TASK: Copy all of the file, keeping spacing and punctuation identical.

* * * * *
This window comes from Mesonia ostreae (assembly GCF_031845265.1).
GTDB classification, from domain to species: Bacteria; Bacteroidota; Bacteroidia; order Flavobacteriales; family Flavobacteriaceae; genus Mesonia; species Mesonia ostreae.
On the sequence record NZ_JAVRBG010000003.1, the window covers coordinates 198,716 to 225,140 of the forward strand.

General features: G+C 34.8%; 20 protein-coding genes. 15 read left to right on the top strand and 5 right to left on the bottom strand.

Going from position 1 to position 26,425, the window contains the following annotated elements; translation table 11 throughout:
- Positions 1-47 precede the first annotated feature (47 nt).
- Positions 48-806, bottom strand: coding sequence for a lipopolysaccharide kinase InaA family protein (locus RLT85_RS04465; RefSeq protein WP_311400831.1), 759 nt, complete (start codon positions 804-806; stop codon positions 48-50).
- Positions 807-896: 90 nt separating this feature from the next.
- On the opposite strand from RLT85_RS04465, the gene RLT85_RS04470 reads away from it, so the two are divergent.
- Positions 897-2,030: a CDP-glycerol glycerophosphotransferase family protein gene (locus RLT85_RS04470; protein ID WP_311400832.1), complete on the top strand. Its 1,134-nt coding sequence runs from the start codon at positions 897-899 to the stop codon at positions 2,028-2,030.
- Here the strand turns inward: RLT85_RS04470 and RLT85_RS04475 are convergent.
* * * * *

This window comes from Mesonia ostreae (assembly GCF_031845265.1).
GTDB classification, from domain to species: Bacteria; Bacteroidota; Bacteroidia; order Flavobacteriales; family Flavobacteriaceae; genus Mesonia; species Mesonia ostreae.
On the sequence record NZ_JAVRBG010000003.1, the window covers coordinates 198,716 to 225,140 of the forward strand.

General features: G+C 34.8%; 20 protein-coding genes. 15 read left to right on the top strand and 5 right to left on the bottom strand.

Going from position 1 to position 26,425, the window contains the following annotated elements; translation table 11 throughout:
- Positions 1-47 precede the first annotated feature (47 nt).
- Positions 48-806, bottom strand: coding sequence for a lipopolysaccharide kinase InaA family protein (locus RLT85_RS04465; RefSeq protein WP_311400831.1), 759 nt, complete (start codon positions 804-806; stop codon positions 48-50).
- Positions 807-896: 90 nt separating this feature from the next.
- On the opposite strand from RLT85_RS04465, the gene RLT85_RS04470 reads away from it, so the two are divergent.
- Positions 897-2,030: a CDP-glycerol glycerophosphotransferase family protein gene (locus RLT85_RS04470; protein ID WP_311400832.1), complete on the top strand. Its 1,134-nt coding sequence runs from the start codon at positions 897-899 to the stop codon at positions 2,028-2,030.
- Here the strand turns inward: RLT85_RS04470 and RLT85_RS04475 are convergent.